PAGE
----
Reflecting on Casey’s 2003 Report on the High Cost of Being Poor
A recent news segment on the boom in predatory automobile financing practices targeted at low-income consumers carried the tagline, “the high cost of being poor.”
A dozen years ago, the Casey Foundation popularized that phrase in an essay that was part of the 2003 KIDS COUNT Data Book. “The High Cost of Being Poor: Another Perspective on Helping Low-Income Families Get By and Get Ahead” documented the inflated charges people in poor communities pay for everything from groceries to check cashing. It also described how predatory subprime mortgage lending was putting working poor families at risk of financial ruin.
“Overall, the amount of money lost to low-income families and to communities themselves as a result of income-stripping financial services and predatory practices is enormous,” stated the essay.
Before Casey’s 2003 report, no one had categorized all these issues as part of the same systemic problem or called it “the high cost of being poor.”
“That catch phrase, and the hard data in the report, ignited a new conversation,” notes Bonnie Howard, director of national partnerships at the Foundation. “It had ‘wow’ power.”
“Today, there is an entire field devoted to financial stability and how to provide low-cost financial services to those who would otherwise use rent-to-own, pawnshops, payday lending, and other high-priced services,” notes Beadsie Woo, a senior associate in Casey’s Center for Community and Economic Opportunity.
The 2008 mortgage foreclosure crisis prompted new safeguards for consumers, including the Credit Card Accountability Responsibility and Disclosure Act of 2009, the Dodd-Frank Wall Street Reform and Consumer Protection Act of 2010, and the Consumer Financial Protection Bureau (CFPB).
“Casey’s support enabled us to lay the groundwork and build the capacity to act when the timing was right,” notes Chi Chi Wu, a staff attorney with the National Consumer Law Center.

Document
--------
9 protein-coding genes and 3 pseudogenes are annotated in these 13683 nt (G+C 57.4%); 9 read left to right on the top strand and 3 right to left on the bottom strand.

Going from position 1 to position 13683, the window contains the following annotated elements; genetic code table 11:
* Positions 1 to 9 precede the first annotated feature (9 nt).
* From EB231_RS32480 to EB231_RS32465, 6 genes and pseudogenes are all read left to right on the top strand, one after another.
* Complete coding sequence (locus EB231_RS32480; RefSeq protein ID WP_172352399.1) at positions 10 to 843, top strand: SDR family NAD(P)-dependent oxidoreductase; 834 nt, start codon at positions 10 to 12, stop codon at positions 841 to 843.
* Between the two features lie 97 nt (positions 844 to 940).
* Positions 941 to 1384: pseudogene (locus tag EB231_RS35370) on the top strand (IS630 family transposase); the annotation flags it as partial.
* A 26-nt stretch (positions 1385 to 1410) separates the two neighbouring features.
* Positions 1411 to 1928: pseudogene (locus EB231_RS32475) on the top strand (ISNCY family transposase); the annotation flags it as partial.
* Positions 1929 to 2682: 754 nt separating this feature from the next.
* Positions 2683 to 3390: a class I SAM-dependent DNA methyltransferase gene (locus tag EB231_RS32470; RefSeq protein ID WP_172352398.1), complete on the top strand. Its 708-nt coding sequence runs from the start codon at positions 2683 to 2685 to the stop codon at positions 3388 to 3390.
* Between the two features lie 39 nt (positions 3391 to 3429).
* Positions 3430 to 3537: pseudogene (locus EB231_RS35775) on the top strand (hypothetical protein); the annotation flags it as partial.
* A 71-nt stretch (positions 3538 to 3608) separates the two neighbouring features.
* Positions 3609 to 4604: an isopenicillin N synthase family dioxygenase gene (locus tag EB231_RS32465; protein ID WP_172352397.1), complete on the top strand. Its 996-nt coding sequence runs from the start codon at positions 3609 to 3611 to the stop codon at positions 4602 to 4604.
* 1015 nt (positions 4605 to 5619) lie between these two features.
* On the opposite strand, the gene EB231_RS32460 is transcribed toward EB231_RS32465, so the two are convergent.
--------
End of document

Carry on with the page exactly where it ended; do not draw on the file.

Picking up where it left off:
With Casey support, the National Conference of State Legislatures (NCSL) has held an annual meeting on opportunities for working families since 2002. Sessions on the high cost of being poor “inspired legislators to look at how policies could be strengthened,” says Mary Fairchild, a senior fellow at NCSL.
For example, Pennsylvania Representative Dwight Evans led a statewide effort to launch the Fresh Food Financing Initiative, which has improved access to fresh foods for more than half a million people and generated some 5,000 jobs. The effort helped inspire the Healthy Food Financing Initiative, a federal partnership that helps finance grocery stores, small retailers and farmers’ markets selling healthy food in underserved areas.
While car purchasing is still one of the least regulated markets, the CFPB has established some limits on markups, and a coalition called Working Cars for Working Families helps connect low-wage workers to low-interest loans and matched savings for cars.
Casey has helped support low-cost financial services and banking options, free or low-cost tax preparation by trained volunteers, and help in ensuring families claim tax credits for which they qualify. The Foundation also invests in financial coaching to help families overcome obstacles in meeting their financial goals; mechanisms to help low-income taxpayers direct some of their refunds toward savings; and efforts to reduce high fees paid by immigrants to send money back home to their families.
“Casey has been at the forefront of understanding that high quality financial services are relevant to family well-being,” notes Rachel Schneider, senior vice president of the Center for Financial Services Innovation.